The Jewish Way of Mourning

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The Jewish way of mourning provides us a way to face our grief while at the same time help those who are grieving. The Jewish mourning tradition is based on two principles: Kavod Hamet (paying respect to the deceased) and Nichum Avelim (giving comfort to the mourners).

  • The body of the deceased should be treated with utmost respect. There are three stages in the preparation of the body for burial: rechitzah (washing), taharah, (ritual purification), halbashah (dressing).
  • Traditionally, embalming, cremation, and conducting autopsies are seen as dishonoring the deceased and are forbidden in Judaism.
  • Appoint a shomer who will be assigned to watch over the body until the completion of the burial.
  • The funeral should take place no more than two nights after the death.
  • Simple wood coffins are used for the burial as it is believed that as the body decays, the soul ascends to heaven. This is also a symbol that both the rich and poor are equal in the eyes of God.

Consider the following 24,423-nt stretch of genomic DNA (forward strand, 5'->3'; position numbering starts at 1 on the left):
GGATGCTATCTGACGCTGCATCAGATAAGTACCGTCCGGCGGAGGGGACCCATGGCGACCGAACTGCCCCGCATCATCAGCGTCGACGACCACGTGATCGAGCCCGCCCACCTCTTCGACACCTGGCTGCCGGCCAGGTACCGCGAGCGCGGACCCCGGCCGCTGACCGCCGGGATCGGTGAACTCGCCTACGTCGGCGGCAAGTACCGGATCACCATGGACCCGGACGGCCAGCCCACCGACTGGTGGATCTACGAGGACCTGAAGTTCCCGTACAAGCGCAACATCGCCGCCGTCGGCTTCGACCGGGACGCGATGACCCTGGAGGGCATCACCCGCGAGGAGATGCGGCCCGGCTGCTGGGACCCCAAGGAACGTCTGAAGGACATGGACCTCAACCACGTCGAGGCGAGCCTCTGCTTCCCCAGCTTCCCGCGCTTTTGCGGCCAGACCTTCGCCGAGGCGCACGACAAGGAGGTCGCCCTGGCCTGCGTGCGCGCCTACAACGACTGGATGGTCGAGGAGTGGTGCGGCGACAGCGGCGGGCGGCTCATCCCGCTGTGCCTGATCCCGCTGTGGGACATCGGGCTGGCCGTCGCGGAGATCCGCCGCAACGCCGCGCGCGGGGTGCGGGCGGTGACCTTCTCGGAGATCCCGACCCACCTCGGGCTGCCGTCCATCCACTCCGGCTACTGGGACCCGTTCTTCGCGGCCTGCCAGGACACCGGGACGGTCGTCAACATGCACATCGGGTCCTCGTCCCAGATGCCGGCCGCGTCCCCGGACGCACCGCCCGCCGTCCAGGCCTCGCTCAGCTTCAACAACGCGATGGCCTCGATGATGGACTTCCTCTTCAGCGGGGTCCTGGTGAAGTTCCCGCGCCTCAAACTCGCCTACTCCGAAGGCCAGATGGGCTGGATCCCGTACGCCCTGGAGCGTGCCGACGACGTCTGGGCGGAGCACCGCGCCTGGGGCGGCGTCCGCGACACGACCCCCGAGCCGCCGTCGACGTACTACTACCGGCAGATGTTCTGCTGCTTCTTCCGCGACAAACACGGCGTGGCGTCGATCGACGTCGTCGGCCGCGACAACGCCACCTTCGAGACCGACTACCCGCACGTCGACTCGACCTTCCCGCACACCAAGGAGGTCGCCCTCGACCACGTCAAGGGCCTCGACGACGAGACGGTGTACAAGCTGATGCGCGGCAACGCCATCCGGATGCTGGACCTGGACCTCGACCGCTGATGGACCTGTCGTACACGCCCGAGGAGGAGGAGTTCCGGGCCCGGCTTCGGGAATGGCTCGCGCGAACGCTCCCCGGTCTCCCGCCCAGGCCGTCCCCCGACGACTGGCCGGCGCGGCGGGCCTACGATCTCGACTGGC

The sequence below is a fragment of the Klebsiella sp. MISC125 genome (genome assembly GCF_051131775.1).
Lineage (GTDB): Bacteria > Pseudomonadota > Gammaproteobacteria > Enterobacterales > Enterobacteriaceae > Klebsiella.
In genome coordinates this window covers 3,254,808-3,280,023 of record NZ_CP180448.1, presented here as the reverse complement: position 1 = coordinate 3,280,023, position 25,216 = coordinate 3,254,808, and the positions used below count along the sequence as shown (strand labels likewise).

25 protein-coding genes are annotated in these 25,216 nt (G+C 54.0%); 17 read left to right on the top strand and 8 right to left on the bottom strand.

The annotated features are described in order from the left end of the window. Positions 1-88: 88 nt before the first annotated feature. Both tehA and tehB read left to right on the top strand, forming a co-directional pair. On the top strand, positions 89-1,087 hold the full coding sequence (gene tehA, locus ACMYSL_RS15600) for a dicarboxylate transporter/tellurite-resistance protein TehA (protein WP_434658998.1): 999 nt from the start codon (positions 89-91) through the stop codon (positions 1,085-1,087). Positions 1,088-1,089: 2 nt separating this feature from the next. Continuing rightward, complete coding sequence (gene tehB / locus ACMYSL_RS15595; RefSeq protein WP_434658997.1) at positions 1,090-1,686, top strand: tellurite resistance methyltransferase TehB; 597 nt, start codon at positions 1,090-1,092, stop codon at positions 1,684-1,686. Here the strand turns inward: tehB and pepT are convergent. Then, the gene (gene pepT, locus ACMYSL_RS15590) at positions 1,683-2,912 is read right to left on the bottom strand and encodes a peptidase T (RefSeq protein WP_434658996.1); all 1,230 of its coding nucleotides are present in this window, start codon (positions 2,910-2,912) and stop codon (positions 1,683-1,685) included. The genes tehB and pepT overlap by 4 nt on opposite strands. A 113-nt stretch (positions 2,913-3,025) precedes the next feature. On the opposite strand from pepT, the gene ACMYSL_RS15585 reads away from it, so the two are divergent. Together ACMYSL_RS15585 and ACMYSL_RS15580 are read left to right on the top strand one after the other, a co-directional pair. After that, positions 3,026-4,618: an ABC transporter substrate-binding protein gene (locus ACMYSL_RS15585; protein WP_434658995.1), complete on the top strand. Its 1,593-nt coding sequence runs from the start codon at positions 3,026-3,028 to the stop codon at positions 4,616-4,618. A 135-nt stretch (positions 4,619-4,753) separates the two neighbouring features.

• Kriah or the ritual tearing of the garment is done by a Rabbi. The shirt or blouse of seven mourners, usually the closest family members, is pulled apart.
  • The funeral service starts with the deceased’s son reciting Mourner’s Kaddish.
  • The burial service includes recitation of psalms, the memorial prayer, Kaddish, Tziduk Hadin, and singing of El Malay Rachamim.
  • Relatives and friends visit the mourners during Shiva week. It is customary to bring sweet foods or desserts, such as fruits and pastries.
  • During shloshim (30 days after burial), the mourner is not allowed to marry or to attend festive events (seudat mitzvah). They are also prohibited to shave or cut their hair.
  • Sons and daughters should recite Kaddish for 11 months following the death of their loved one.
  • A yahrztzeit candle is lit for 24 hours at sundown during the night of Yahrtzeit or death anniversary of the deceased.
  • The Kaddish is recited at prayer services in the synagogue, evening of Yahrztzeit, and morning and afternoon prayer services the following day.

AllJewishLinks.com recommends Mourner’s KaddishBands which were created to help with the passing of a family member, friend, or loved one, consistent with the recital of the Mourner’s Kaddish.

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